The University of Pretoria (UP) has discovered new potent chemical compounds that show potential as candidates for both the treatment and elimination of malaria.
Professor Lyn-Marie Birkholtz, Professor in Biochemistry and South African Research Chair in Sustainable Malaria Control (part of the South African Research Chair Initiative, SARChI), was part of an international team that published this discovery in the journal Nature Communications on 11 January. “The breakthrough involves the identification of unique compounds that are able to kill several stages of the malaria-causing parasite and can block the transmission of the parasite between humans and mosquitoes,” she explained.
The deadly human malaria parasite Plasmodium falciparum occurs in South Africa. These parasites are transmitted to humans by female Anopheles mosquitoes. The only means of killing the parasite itself is to use chemical drugs, but new antimalarial drugs are urgently needed to address the growing concern of antimalarial drug resistance.
Prof Birkholtz describes the parasite as a “shape shifter” since it can take on multiple forms while in humans. Some of the forms cause disease and others allow the parasite to be transmitted back to mosquitoes to continue the life cycle. Prof Birkholtz states: “To eliminate malaria, it is essential that we have the necessary tools to kill all these different forms of the parasite. We can then cure patients of the disease but, importantly, also block the malaria transmission cycle. This is the only way to achieve malaria elimination.”
Professor Lyn-Marie Birkholtz.
South Africa is leading regional malaria elimination efforts as part of four frontline countries in southern Africa including Namibia, Botswana and Eswatini.
In an innovative strategy, the team looked for new chemical compounds that can do exactly this, but that are completely new so that the parasite does not have resistance against them. The team runs a unique research platform on the African continent, in which all of these stages of the malaria parasite can be produced in the lab and be used to test chemical compounds. The team discovered compounds that kill the disease-causing form and compounds that blocked the parasite from infecting mosquitoes in the lab.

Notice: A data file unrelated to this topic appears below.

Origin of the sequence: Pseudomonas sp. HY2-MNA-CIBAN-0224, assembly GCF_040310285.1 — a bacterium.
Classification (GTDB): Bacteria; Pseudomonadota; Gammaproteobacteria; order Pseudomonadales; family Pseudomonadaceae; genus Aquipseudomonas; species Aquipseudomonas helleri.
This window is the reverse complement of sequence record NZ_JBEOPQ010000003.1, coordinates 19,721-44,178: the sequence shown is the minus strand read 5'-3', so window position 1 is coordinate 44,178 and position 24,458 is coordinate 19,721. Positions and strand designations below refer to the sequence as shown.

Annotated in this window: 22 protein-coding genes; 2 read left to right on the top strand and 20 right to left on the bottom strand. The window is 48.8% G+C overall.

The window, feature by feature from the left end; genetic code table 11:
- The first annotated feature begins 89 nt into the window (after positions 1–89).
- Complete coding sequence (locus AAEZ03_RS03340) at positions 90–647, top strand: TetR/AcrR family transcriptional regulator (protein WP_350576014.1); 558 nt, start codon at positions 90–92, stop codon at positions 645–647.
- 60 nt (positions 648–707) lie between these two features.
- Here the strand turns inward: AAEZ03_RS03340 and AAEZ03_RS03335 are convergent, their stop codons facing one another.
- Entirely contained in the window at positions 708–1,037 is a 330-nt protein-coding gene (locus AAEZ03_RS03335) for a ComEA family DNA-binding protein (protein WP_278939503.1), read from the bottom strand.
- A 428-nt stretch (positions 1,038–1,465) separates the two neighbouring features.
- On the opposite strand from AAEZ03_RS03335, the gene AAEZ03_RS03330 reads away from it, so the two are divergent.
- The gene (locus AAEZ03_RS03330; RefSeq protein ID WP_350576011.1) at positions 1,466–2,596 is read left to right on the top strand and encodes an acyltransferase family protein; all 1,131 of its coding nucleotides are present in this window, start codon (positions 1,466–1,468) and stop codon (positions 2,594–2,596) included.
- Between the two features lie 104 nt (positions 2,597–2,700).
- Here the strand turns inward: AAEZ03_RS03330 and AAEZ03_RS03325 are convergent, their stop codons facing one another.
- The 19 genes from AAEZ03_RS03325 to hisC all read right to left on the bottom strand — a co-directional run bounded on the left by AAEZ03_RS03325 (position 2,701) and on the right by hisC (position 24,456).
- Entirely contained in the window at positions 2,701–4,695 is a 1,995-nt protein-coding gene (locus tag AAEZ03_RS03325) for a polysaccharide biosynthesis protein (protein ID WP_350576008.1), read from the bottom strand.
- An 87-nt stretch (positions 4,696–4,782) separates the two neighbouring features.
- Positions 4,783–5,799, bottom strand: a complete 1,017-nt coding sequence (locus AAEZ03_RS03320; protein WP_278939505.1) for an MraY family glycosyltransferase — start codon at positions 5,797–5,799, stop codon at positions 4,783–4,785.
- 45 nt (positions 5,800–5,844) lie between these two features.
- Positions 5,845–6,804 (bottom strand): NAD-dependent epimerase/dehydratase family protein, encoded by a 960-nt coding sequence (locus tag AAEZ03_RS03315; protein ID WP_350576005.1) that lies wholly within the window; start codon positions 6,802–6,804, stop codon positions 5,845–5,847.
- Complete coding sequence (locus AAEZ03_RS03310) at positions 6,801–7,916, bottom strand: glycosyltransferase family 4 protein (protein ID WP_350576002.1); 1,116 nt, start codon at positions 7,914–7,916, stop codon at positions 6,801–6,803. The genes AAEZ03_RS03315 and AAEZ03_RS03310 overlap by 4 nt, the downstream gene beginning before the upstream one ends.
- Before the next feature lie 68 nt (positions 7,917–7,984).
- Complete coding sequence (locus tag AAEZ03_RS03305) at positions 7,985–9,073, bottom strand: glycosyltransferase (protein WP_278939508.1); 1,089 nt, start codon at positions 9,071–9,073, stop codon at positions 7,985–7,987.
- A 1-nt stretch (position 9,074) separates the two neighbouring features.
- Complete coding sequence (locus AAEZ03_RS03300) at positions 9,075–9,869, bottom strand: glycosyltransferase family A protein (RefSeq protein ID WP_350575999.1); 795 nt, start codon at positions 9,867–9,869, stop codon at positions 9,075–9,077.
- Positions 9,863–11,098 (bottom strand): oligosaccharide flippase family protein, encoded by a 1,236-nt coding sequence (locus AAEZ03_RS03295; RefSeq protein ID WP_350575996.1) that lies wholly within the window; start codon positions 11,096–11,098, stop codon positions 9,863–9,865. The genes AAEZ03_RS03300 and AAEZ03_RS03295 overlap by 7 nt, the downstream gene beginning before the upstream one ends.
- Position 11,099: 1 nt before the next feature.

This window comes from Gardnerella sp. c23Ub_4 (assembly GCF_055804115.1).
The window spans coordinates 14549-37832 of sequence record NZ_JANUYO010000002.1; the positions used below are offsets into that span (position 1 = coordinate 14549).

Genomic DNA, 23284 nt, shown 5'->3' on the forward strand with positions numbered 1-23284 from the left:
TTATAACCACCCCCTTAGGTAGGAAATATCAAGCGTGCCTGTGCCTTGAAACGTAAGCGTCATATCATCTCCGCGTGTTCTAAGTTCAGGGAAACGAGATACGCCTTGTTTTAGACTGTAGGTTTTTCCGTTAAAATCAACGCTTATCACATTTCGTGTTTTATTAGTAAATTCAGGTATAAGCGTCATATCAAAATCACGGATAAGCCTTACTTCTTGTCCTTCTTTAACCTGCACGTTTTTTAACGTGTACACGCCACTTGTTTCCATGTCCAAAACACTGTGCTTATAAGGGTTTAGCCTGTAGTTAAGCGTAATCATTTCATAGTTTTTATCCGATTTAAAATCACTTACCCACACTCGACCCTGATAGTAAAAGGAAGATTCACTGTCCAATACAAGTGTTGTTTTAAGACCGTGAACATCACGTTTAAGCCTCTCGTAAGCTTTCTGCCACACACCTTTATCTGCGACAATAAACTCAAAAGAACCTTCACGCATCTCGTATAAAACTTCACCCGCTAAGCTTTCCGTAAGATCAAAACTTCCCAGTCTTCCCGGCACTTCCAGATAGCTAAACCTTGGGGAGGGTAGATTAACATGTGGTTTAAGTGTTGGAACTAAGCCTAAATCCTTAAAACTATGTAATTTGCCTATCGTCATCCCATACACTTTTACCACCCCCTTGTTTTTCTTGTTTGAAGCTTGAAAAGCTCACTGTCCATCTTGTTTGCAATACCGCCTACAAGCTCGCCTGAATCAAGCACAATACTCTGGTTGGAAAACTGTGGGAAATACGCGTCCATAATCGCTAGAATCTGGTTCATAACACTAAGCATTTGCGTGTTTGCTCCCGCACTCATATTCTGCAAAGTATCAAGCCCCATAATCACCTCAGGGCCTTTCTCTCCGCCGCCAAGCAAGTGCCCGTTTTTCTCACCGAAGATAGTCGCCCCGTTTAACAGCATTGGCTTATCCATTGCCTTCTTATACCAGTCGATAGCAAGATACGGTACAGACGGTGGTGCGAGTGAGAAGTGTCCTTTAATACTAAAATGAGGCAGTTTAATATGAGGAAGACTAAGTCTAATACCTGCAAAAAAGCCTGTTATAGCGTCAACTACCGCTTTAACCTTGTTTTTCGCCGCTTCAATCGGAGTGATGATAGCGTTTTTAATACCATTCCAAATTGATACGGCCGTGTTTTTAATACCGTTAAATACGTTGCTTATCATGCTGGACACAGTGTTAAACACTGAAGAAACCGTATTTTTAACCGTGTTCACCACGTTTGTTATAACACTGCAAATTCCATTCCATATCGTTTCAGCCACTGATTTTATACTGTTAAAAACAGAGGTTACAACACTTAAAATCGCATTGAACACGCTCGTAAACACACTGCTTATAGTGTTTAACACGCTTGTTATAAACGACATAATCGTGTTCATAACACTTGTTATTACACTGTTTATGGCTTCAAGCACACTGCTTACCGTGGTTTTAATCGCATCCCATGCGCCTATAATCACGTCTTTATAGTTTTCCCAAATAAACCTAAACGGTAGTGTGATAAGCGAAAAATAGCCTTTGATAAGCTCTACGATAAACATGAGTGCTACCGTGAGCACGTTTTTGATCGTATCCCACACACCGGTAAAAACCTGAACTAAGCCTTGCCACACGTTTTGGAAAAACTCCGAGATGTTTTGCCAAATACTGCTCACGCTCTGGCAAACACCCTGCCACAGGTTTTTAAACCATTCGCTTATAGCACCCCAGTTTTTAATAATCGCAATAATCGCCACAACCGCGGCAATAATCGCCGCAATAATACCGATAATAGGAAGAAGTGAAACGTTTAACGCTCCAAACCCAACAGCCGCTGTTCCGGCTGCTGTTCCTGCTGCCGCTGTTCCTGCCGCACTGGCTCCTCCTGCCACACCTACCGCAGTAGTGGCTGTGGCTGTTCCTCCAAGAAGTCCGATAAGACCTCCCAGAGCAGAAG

Two potent compounds target processes essential to the parasite’s survival: one is a clinical candidate against tuberculosis and blocks cell membrane synthesis and another is an anti-cancer candidate that targets epigenetic mechanisms (mechanisms that control cell fate beyond the genome). “This is the first time that these compounds were shown to have activity against malaria parasites and since they are not toxic to humans, they show the potential to be developed as antimalarials for both the treatment and elimination of the disease,” said Prof Birkholtz.
The discovery was made possible by the team’s use of an open-source chemical compound set called the Pandemic Response Box, developed by the Switzerland-based Medicines for Malaria Venture (MMV) and the Drugs for Neglected Diseases Initiative (DNDi). This compound box contains compounds that can be used for drug repurposing/repositioning, a process where drugs that have activity against a specific disease (e.g. cancer) can be reused for another disease (e.g. malaria). Dr James Duffy, MMV Project Director, describes the discovery “as an important breakthrough that emphasises the potential to use existing drugs as inspiration for drug discovery projects targeting different diseases. Never before has this been more important than in light of current outbreaks, where the rapid response to discover new chemicals able to kill infectious organisms is essential.”
Prof Birkholtz directs the parasite cluster of the UP Institute for Sustainable Malaria Control (ISMC), a multidisciplinary institute with a focus on integrated innovations towards malaria elimination in South Africa. Professor Tiaan de Jager, Director of the ISMC and Dean of Health Sciences at UP, said: “A discovery of this kind attests to the leading expertise in antimalarial drug discovery at UP, and in South Africa, addressing African-centred societal challenges. This work also shows the commitment of scientists at UP to contribute to the United Nation’s Sustainable Development Goal for Good Health and Wellbeing.”
Prof Birkholtz’s team led the transmission-blocking drug discovery effort as partner in the South African Malaria Drug Discovery Consortium (SAMDD) that includes two other South African Research Chairs, Professor Kelly Chibale (Chair in Drug Discovery at the Drug Discovery and Development Centre, H3D, at the University of Cape Town) and Professor Lizette Koekemoer (Chair in Medical Entomology at the WITS Institute for Research on Malaria at the University of the Witwatersrand) as well as scientists from the Council for Scientific and Industrial Research and international partners from the USA and Spain. The work has benefitted from sustained funding from the MMV and the Medical Research Council’s Strategic Health Innovation Programme (SHIP) and affirms that investments in health innovations places South Africa at the forefront of discovery.